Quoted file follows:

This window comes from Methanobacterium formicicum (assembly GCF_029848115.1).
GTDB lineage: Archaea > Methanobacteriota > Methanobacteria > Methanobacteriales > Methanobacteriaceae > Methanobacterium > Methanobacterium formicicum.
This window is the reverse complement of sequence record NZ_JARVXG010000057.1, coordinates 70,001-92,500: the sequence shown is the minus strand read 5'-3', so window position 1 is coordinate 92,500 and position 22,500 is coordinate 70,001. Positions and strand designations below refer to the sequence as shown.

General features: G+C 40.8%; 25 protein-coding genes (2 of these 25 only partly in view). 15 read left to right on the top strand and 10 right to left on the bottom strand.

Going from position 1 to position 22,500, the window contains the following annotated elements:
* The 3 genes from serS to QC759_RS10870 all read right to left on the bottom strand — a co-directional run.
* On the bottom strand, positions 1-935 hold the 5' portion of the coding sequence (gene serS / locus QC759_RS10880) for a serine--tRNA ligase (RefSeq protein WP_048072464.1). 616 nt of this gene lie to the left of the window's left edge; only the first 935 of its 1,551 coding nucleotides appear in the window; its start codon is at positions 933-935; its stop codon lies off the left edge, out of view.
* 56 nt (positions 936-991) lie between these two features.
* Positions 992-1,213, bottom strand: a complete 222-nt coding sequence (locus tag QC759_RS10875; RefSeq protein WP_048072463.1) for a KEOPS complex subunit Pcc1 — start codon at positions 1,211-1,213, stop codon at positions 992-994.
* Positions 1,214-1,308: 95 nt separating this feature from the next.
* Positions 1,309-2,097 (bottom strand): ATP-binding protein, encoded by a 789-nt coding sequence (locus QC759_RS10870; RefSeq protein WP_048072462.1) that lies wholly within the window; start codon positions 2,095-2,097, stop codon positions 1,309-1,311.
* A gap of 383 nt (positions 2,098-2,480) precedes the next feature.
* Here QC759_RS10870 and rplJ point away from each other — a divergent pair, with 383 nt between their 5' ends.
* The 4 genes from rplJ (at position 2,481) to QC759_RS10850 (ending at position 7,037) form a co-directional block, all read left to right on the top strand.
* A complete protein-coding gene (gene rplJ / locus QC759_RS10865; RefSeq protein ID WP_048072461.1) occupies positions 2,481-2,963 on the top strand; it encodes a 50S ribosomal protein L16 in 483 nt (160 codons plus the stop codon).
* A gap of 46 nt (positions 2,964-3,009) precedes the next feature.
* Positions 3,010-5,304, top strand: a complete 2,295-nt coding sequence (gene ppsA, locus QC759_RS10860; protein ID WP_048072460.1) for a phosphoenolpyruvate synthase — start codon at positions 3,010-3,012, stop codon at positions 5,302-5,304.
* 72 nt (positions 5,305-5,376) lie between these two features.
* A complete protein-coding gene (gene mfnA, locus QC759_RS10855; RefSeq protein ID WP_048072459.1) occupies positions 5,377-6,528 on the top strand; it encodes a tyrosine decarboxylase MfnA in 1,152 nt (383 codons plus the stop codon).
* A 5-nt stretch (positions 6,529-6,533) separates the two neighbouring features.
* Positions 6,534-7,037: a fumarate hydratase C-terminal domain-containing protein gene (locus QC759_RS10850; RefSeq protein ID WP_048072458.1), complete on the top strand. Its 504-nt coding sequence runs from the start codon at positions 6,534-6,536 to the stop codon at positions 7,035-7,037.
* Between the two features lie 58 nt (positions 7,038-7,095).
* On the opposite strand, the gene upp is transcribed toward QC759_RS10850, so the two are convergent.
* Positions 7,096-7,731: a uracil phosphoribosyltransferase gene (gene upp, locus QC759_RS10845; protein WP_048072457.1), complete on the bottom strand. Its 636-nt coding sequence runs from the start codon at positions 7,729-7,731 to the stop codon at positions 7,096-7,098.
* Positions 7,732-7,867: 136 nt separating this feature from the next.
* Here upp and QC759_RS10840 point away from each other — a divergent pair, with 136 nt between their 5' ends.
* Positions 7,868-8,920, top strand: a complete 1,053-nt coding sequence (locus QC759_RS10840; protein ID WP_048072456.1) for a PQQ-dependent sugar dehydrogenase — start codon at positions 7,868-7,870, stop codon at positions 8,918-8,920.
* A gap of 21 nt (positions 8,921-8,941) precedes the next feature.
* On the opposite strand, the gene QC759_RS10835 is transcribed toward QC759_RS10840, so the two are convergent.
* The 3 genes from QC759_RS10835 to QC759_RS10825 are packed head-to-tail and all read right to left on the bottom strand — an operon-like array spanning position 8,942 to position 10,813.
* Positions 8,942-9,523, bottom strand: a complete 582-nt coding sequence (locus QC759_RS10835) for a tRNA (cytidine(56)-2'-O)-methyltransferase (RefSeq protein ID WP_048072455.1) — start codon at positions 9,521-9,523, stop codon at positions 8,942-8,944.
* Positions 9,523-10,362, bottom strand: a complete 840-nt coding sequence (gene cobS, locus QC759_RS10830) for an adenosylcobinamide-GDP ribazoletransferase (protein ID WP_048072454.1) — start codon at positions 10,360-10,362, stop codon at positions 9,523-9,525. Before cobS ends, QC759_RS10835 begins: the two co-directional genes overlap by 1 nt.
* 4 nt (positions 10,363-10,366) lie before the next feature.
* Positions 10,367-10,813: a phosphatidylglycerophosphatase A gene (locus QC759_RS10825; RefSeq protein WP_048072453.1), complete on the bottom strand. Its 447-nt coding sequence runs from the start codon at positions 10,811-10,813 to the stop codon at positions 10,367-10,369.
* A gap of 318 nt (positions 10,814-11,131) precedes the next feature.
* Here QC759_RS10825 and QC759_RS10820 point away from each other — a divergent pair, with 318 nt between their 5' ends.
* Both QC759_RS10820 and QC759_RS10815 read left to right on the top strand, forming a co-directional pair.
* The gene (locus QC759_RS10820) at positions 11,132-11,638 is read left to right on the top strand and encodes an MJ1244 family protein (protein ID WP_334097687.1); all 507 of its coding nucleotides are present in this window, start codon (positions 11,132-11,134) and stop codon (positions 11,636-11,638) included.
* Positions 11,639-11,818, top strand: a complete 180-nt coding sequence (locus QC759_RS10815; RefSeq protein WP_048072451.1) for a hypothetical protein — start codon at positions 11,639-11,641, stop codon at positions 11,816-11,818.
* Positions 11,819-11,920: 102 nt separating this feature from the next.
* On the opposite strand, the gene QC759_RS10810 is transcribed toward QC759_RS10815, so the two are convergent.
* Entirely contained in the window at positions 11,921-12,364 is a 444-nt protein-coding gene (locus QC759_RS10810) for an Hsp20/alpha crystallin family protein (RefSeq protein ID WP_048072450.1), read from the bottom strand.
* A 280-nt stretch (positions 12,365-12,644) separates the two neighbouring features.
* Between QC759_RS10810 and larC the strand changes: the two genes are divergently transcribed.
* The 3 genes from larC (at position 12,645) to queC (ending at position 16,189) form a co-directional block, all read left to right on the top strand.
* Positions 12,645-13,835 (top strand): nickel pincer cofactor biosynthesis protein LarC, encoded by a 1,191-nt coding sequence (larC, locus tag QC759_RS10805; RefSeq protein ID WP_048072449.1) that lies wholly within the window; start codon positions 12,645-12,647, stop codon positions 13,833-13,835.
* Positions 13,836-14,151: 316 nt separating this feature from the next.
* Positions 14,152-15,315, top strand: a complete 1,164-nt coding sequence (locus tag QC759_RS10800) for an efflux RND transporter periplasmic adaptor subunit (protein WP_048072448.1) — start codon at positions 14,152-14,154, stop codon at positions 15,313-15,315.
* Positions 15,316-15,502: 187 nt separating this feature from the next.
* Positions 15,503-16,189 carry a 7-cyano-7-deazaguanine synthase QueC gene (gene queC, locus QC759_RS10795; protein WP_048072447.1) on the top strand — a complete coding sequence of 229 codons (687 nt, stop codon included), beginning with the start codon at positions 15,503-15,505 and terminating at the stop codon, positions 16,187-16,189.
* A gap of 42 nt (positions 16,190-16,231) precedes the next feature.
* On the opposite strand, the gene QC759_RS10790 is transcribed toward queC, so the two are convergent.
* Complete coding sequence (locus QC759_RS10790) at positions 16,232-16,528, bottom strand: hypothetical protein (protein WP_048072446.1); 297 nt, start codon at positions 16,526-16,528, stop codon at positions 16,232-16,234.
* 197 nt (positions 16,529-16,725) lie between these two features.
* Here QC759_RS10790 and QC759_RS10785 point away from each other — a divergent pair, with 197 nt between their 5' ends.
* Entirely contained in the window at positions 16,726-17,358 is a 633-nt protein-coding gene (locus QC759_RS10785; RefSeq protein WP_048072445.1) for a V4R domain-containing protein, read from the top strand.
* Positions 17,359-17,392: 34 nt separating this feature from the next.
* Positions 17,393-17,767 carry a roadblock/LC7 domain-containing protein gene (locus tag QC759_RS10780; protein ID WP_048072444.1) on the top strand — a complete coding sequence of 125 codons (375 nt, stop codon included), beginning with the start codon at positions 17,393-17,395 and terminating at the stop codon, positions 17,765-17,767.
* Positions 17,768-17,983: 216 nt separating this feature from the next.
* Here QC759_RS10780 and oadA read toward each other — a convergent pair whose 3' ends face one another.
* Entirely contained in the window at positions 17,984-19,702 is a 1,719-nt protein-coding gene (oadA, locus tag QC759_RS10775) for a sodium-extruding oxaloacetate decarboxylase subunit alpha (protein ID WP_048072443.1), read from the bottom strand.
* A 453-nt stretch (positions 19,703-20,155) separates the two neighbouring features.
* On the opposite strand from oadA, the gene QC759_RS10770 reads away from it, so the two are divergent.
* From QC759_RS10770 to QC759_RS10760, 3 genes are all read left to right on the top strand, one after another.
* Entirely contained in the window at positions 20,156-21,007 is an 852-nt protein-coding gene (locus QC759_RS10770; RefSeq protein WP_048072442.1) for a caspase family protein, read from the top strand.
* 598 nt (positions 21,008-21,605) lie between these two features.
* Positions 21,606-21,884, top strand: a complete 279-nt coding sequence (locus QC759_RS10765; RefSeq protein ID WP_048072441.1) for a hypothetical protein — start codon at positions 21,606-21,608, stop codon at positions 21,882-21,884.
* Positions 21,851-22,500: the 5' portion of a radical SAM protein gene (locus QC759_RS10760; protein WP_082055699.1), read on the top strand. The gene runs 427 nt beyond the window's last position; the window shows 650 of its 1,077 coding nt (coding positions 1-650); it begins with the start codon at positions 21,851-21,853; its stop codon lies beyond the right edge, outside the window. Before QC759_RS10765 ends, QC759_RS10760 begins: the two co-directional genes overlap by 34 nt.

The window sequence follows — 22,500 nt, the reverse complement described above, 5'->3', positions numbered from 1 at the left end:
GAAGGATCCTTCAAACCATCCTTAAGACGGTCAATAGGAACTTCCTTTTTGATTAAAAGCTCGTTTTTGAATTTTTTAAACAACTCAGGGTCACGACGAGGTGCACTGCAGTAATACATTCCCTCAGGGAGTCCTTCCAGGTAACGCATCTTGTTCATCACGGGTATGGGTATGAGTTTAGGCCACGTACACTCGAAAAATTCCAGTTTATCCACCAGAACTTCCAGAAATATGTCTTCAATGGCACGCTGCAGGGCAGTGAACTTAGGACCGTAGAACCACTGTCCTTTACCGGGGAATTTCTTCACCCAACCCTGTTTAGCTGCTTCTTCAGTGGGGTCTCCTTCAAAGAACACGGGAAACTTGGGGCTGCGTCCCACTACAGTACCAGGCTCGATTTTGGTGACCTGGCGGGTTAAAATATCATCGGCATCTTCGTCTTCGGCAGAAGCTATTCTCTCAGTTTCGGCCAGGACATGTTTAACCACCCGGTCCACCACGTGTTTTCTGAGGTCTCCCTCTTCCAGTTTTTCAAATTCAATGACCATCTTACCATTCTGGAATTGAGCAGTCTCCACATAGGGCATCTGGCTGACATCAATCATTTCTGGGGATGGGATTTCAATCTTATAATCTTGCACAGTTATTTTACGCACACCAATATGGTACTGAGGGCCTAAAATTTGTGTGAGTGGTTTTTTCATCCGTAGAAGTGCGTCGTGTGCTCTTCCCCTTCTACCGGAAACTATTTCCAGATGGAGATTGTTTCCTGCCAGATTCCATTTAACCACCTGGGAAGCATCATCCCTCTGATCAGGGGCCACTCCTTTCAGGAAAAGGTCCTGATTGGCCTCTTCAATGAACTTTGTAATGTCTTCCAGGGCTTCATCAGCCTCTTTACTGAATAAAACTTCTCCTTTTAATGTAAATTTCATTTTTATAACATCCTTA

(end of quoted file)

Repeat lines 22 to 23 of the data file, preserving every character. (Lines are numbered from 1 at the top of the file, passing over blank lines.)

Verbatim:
* Between the two features lie 58 nt (positions 7,038-7,095).
* On the opposite strand, the gene upp is transcribed toward QC759_RS10850, so the two are convergent.